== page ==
Asee peer logo

Lessons Learned in a Mixed-mode Teaching Experience

Download Paper |


2021 ASEE Virtual Annual Conference Content Access


Virtual Conference

Publication Date

July 26, 2021

Start Date

July 26, 2021

End Date

July 19, 2022

Conference Session

Reassessing Your Teaching Through Turmoil

Tagged Division

Civil Engineering

Page Count


Permanent URL

Download Count


Request a correction

Paper Authors


Jennifer Retherford P.E. University of Tennessee at Knoxville

visit author page

Dr. Retherford is an alumna of the University of Nebraska, Omaha, and received her graduate degrees from Vanderbilt University. She currently teaches a variety of courses supporting the department of Civil & Environmental Engineering at the University of Tennessee. Among many structural engineering courses, Dr. Retherford manages the Senior Design Project course for all undergraduate seniors.

visit author page

author page

Kristen N. Wyckoff University of Tennessee at Knoxville Orcid 16x16

author page

Sarah J. Mobley University of Tennessee at Knoxville Orcid 16x16

Download Paper |


The coronavirus pandemic altered the teaching delivery modes for universities nationwide and in doing so, allowed for positive adaptation of the classroom experience. At the University of {School at City}, five different teaching modalities were offered to the student population for both the Fall 2020 and the Spring 2021 terms. Courses offered in new modalities were improved through implementation of new techniques in engagement, lesson delivery, and assessment. Specifically, enhancements were developed in three different types of courses: the technical communications course, laboratory courses, and a series of project-based courses. The technical communications course was changed to a rotating face-to-face model, for which lecture videos and assigned activities were performed on out-of-class days and in-class days were reserved for workshops. Workshops replaced the traditional guided learning activity approach with active learning in a think-pair-share format. Students were given strong and weak examples of writing to be able to give feedback to their peers and improve their own writing prior to submission. Students worked on improving their formal written assignments, and therefore improved their capacity for technical writing, during class rather than submitting their first writing assignment without any peer feedback or review. The workshop format also prevented students from attempting to write the entire paper the night before it was due, as they were required to submit regular progress check-ins in the weeks leading up to the due date. One project-based course was modified to incorporate an ePortfolio to improve records-keeping by the students in the mixed-mode learning experience and project experiences in the senior design project courses were enhanced through online modules supporting lesson content paired with workshops generating discussions-based learning. Assessment of learning in the project-based courses included a variety of new techniques, including professor-student interviews, guided discussion board engagement, and prompted video narratives. Lastly, laboratory courses were moved to a rotating hybrid system by splitting larger exercises into online and in-person components. This allowed for additional reinforcement of theoretical understanding and smaller in-person sessions promoting more one-on-one student contact. A peer review component was added to the course rubric to facilitate additional online student-lead learning opportunities. One upper division geotechnical laboratory course was converted into a semester-long project with group reporting and bi-weekly individual oral examinations. In this model all students were responsible for all course content, but teamwork and collaboration were encouraged and monitored through a mandatory online file sharing platform created for each project team. The teaching modality change for these courses presented an opportunity to improve the learning experience and the impact in these specific courses is particularly relevant as these present many fundamental skills necessary to be transferred to new learning experiences in later coursework. A summary of the teaching modifications for these three families of courses is presented herein; motivation for changes, implementation of the changes, and some reflective observations made by the faculty are shared.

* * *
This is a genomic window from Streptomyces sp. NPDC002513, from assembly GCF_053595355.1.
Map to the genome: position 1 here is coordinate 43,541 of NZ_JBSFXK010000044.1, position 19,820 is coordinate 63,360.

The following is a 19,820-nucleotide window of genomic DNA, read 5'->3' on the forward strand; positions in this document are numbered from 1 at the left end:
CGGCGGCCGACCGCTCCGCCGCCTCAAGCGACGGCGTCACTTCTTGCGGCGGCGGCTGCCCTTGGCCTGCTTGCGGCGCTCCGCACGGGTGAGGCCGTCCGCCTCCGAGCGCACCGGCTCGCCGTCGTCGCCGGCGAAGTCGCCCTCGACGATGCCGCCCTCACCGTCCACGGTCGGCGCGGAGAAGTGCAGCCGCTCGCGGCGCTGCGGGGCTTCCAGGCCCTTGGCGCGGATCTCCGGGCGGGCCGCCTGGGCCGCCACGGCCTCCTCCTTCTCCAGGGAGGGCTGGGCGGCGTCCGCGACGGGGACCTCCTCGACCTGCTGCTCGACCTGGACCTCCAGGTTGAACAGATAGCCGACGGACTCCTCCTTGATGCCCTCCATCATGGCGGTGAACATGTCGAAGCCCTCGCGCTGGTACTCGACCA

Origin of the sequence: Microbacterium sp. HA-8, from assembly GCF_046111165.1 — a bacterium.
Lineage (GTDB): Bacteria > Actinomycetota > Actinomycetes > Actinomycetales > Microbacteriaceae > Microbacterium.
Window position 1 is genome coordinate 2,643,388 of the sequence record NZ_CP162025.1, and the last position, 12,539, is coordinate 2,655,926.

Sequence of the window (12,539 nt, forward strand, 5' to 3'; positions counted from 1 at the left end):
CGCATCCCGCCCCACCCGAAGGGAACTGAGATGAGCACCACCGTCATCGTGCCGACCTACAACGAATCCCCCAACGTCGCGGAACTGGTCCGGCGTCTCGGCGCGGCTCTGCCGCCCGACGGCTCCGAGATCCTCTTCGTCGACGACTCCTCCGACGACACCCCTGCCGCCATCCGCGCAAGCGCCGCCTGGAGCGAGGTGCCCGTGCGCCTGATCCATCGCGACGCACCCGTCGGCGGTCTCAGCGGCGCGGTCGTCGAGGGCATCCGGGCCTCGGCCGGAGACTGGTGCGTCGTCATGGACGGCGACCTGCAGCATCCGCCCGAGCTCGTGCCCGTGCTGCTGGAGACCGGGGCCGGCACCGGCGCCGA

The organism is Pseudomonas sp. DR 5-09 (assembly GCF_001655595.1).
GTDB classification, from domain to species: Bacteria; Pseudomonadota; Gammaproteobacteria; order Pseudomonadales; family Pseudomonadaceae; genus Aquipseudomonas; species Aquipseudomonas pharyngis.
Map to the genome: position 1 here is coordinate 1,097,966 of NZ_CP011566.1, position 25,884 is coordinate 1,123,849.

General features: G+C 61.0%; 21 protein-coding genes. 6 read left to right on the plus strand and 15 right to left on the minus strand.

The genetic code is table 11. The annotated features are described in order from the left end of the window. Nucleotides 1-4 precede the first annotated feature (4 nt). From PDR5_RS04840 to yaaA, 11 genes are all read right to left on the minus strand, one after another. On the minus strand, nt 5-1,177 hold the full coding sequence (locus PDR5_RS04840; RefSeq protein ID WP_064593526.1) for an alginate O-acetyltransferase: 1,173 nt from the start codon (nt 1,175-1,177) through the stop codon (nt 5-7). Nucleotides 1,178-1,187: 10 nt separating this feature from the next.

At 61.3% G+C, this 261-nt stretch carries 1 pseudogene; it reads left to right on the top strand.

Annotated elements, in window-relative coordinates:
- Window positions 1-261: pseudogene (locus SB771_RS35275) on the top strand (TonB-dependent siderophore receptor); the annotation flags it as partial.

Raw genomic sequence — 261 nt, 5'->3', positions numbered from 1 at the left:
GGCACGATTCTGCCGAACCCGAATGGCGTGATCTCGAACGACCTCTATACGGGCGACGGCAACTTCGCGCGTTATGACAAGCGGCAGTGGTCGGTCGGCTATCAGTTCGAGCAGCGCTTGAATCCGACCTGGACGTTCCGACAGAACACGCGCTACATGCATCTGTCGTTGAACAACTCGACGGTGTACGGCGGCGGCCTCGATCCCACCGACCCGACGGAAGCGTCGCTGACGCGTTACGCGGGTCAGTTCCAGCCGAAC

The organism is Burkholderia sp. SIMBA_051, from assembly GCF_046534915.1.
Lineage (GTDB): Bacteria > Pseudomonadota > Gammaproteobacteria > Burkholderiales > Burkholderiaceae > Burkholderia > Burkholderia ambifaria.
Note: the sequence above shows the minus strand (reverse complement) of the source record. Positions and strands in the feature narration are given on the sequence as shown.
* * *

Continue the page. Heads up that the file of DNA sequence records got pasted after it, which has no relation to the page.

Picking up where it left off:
Retherford, J., & Wyckoff, K. N., & Mobley, S. J. (2021, July), Lessons Learned in a Mixed-mode Teaching Experience Paper presented at 2021 ASEE Virtual Annual Conference Content Access, Virtual Conference.

ASEE holds the copyright on this document. It may be read by the public free of charge. Authors may archive their work on personal websites or in institutional repositories with the following citation: © 2021 American Society for Engineering Education. Other scholars may excerpt or quote from these materials with the same citation. When excerpting or quoting from Conference Proceedings, authors should, in addition to noting the ASEE copyright, list all the original authors and their institutions and name the host city of the conference. - Last updated April 1, 2015